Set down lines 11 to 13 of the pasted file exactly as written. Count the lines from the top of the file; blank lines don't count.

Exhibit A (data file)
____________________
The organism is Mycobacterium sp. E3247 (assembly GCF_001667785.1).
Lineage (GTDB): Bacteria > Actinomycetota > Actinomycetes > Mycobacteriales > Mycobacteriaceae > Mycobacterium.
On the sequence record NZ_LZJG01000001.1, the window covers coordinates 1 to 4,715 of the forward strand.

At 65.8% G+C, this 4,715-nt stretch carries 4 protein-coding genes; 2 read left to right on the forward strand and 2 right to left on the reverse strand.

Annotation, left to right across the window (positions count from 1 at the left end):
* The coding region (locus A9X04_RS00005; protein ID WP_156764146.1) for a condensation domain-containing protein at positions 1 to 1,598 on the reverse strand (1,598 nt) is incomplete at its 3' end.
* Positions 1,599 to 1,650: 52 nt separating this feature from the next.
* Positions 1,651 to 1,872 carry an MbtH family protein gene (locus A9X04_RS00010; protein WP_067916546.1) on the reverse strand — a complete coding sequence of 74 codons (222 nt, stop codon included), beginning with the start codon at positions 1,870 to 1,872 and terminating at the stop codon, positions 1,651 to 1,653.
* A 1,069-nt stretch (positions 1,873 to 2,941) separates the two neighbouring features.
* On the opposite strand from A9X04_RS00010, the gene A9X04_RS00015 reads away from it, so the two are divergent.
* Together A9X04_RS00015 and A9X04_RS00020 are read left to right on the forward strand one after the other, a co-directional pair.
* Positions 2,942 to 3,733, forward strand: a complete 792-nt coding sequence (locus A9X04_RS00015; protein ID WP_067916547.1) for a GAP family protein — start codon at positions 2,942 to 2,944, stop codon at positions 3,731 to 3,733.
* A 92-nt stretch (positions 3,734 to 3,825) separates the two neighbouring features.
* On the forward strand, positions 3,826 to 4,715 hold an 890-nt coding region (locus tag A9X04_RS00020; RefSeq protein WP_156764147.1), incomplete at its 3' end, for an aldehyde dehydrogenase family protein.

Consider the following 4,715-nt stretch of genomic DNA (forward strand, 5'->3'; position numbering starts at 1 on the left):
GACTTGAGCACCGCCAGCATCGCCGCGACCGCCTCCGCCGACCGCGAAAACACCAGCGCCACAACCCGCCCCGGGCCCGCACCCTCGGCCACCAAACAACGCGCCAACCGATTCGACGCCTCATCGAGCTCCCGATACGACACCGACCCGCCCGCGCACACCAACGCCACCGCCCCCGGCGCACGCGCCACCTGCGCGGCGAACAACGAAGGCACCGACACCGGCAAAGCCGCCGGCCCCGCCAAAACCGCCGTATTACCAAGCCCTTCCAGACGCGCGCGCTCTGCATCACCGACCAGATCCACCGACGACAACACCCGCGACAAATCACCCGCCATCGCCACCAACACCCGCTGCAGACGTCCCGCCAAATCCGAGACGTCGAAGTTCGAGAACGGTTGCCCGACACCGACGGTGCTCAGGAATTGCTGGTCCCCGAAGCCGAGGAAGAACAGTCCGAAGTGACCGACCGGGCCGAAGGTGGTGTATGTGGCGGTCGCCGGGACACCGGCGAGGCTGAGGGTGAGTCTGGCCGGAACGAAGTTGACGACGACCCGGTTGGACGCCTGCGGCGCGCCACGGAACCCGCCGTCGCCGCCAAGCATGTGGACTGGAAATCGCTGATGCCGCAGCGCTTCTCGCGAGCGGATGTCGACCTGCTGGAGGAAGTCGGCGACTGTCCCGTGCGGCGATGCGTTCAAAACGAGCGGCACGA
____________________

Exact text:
* Together A9X04_RS00015 and A9X04_RS00020 are read left to right on the forward strand one after the other, a co-directional pair.
* Positions 2,942 to 3,733, forward strand: a complete 792-nt coding sequence (locus A9X04_RS00015; protein ID WP_067916547.1) for a GAP family protein — start codon at positions 2,942 to 2,944, stop codon at positions 3,731 to 3,733.
* A 92-nt stretch (positions 3,734 to 3,825) separates the two neighbouring features.